Guys. I have a confession to make. Writing these posts has been
H-A-R-D. Like harder than I imagined, and I imagined that it would be hard.
Once I get writing, the words start to flow, but it's the actual making myself sit down and do it that has been the hard task. Why? I'm not sure. I feel like I should share things I have learned, but sometimes I feel like if I am supposed to be writing these posts, it should be easier, shouldn't it?
*SIGH.* I don't know. Maybe it comes back to the thing that writing posts vs. not writing posts is ALWAYS about...does anyone really care? Is it worth my time to write? The answer to those questions is...I don't know. Maybe I will never know. I guess I will just keep doing what I am doing and someday, maybe I will have an answer to one or both of those questions...
Abbie has been an independent child from the very beginning...from before her life on this earth began, actually. She was an unexpected pregnancy because, as I like to say, "She has been doing exactly what she wants to do from before she was even born."
When Abbie was a baby, it was obviously impossible to know that she was destined to wage a war with anxiety and depression. The only thing we knew for sure was that she was an independent firecracker with a zest for life, intense personality, and highly attuned senses.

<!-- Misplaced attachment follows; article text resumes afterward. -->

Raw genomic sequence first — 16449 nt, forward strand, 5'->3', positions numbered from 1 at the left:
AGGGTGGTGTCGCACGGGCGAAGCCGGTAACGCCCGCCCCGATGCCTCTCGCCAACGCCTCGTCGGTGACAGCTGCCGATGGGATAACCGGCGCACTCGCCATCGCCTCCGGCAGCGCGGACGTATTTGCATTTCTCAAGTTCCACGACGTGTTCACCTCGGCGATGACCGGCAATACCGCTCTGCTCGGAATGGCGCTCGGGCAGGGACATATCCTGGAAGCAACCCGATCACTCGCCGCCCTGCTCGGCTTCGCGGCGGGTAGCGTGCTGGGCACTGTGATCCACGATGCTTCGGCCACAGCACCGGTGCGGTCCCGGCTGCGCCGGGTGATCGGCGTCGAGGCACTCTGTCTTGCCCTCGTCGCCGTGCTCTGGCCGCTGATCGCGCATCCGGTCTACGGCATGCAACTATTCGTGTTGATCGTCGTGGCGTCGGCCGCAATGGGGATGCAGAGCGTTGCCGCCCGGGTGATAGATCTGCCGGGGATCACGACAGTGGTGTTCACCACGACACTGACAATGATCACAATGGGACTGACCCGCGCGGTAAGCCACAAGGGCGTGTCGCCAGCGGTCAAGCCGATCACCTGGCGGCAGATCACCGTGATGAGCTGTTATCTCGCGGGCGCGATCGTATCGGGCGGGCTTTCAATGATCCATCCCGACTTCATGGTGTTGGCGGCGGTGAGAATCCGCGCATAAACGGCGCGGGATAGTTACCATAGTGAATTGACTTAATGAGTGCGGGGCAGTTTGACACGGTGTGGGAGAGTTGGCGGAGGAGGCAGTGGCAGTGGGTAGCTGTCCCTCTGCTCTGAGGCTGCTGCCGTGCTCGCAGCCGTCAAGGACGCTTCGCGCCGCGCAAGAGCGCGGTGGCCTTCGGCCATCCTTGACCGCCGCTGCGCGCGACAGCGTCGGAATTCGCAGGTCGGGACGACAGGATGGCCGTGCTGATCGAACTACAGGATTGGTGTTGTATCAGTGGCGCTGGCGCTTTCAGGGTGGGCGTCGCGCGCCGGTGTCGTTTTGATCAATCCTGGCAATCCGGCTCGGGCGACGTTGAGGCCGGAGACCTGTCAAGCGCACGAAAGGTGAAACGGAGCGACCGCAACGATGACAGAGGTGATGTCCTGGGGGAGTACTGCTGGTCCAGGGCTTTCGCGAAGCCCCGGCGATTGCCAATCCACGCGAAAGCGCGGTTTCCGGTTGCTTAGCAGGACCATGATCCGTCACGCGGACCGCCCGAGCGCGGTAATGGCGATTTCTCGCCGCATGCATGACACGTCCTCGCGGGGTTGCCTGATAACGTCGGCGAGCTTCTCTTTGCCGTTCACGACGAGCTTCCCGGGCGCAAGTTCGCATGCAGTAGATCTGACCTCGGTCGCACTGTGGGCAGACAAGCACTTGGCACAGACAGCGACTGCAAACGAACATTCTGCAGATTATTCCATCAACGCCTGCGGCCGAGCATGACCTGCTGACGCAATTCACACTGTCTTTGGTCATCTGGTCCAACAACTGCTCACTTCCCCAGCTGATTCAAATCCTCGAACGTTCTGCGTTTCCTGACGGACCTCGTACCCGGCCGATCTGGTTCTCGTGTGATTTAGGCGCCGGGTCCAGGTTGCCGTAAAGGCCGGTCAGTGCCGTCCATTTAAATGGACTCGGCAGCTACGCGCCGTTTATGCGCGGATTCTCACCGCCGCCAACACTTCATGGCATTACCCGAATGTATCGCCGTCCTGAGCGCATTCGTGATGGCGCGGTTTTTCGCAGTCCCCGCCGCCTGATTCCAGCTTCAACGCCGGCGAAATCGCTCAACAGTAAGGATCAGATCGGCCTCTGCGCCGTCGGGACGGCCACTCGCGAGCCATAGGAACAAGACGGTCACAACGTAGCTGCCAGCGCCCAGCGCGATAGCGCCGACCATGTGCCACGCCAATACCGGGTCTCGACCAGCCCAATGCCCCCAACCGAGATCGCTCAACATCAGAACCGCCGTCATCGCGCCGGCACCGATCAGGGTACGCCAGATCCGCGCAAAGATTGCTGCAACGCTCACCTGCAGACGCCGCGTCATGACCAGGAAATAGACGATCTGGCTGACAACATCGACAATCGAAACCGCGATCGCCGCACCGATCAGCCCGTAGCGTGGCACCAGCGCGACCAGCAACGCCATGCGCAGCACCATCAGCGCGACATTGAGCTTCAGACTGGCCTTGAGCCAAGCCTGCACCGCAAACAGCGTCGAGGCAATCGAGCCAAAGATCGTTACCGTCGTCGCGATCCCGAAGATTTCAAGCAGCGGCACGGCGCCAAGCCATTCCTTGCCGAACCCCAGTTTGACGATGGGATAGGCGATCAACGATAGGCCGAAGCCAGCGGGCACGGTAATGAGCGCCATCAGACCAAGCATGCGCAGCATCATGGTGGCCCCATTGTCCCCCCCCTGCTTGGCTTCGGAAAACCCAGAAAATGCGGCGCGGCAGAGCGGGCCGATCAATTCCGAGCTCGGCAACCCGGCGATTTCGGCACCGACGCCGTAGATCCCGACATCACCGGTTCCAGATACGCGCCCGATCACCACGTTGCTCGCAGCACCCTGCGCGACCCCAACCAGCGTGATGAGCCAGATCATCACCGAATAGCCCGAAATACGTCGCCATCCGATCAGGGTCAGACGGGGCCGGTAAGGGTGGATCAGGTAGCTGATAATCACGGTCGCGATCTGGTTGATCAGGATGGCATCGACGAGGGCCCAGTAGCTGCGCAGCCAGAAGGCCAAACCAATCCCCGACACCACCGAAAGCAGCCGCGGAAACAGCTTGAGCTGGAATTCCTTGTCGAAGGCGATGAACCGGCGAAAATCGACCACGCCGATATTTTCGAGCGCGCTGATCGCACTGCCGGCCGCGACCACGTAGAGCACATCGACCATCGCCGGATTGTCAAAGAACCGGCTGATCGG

Where other kids would simply cry if something was too loud, too bright, or too obnoxious, Abbie would scream and pitch a huge fit. Often times, she would be inconsolable. This was a challenge, to say the very least. It was like parenting a ticking time bomb with no knowledge about when the next explosion would be.
One answer that I kept getting was, "This girl needs her independent spirit to do some really hard and amazing things, so you need to be patient with her."
Okay. Much easier said than done. Especially for a mother who has (or had, I am much better now) a short fuse. Some days would go really well, I was able to stay patient, and deal with the independence in a healthy manner. Other days...not so much. Those were the really hard days; the days I would go to bed in tears because I knew I was the most terrible mother in the world. What mother loses her patience with a baby/toddler? (Well, actually, I think it's safe to say that all mothers have done that at one point or another. The adversary just wanted to make sure that I felt alone in my trials. He's good at that. I don't like that about him.) But, that's a story for another blog post. Let's get on with some suggestions.